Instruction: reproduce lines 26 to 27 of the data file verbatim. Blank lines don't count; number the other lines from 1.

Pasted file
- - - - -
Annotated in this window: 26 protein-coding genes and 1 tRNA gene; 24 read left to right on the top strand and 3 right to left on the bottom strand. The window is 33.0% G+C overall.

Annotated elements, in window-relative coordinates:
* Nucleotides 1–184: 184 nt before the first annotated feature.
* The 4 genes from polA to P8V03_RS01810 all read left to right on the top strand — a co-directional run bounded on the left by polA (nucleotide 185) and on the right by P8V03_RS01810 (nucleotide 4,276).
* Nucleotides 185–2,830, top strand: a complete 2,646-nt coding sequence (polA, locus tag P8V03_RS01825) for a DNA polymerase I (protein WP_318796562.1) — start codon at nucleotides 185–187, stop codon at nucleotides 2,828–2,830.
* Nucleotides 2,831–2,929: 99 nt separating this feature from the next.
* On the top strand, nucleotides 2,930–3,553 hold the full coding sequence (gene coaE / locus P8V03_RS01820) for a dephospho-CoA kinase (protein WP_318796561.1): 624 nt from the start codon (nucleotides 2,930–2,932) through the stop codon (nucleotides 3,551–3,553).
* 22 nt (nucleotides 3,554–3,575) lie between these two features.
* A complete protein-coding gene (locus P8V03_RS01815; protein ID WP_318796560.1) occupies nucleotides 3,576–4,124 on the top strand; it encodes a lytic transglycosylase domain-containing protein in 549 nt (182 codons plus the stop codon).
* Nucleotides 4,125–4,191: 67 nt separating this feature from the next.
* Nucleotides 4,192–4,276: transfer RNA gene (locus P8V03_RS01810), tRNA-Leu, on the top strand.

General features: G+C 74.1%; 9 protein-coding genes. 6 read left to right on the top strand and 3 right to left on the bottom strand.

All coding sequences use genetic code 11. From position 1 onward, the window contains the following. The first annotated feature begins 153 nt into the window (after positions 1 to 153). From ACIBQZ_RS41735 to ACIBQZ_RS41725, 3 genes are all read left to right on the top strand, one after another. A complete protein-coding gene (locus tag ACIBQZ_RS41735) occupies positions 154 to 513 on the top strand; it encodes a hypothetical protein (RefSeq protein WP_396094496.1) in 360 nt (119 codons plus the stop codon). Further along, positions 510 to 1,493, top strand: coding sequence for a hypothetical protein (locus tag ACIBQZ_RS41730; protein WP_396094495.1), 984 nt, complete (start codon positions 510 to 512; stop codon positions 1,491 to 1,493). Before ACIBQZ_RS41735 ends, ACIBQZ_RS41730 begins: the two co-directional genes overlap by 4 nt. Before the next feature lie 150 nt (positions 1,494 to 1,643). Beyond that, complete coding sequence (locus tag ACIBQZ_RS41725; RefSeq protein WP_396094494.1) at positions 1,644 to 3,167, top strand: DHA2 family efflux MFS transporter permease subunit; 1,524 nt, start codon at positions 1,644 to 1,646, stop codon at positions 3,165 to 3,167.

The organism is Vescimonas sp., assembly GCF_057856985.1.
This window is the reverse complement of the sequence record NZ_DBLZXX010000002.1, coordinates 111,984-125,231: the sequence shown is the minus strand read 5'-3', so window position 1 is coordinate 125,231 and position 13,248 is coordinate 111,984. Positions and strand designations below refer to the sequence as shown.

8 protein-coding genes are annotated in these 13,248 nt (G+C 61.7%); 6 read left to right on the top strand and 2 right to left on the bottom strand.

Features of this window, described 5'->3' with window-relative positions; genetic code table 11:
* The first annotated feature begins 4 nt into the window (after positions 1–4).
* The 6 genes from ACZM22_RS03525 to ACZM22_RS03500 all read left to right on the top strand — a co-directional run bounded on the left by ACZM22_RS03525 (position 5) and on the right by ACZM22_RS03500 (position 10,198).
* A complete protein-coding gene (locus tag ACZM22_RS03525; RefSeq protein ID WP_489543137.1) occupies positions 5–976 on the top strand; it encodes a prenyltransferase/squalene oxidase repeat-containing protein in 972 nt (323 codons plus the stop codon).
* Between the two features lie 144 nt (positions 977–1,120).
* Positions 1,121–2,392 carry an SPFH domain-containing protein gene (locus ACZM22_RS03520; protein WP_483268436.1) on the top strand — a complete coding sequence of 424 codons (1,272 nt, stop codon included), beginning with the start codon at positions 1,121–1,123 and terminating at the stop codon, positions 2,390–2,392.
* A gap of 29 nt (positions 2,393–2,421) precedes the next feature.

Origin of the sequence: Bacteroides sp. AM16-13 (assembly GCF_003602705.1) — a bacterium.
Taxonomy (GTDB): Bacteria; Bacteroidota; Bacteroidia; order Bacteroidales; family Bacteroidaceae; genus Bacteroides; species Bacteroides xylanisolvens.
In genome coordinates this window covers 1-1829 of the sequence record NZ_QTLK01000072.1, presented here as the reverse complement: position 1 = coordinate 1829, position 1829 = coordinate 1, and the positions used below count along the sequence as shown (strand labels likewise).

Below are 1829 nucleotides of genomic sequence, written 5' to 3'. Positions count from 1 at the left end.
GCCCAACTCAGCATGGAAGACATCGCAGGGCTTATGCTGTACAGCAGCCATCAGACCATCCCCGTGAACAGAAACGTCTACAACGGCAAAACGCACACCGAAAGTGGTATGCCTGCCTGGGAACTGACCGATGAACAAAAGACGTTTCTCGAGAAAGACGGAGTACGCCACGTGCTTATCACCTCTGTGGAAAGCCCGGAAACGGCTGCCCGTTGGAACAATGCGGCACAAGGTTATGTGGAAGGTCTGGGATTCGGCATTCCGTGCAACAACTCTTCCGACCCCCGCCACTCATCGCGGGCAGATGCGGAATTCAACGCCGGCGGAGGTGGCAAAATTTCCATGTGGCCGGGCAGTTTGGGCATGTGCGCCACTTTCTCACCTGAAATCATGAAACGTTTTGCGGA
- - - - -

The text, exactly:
In genome coordinates this window covers 1-1829 of the sequence record NZ_QTLK01000072.1, presented here as the reverse complement: position 1 = coordinate 1829, position 1829 = coordinate 1, and the positions used below count along the sequence as shown (strand labels likewise).

Below are 1829 nucleotides of genomic sequence, written 5' to 3'. Positions count from 1 at the left end.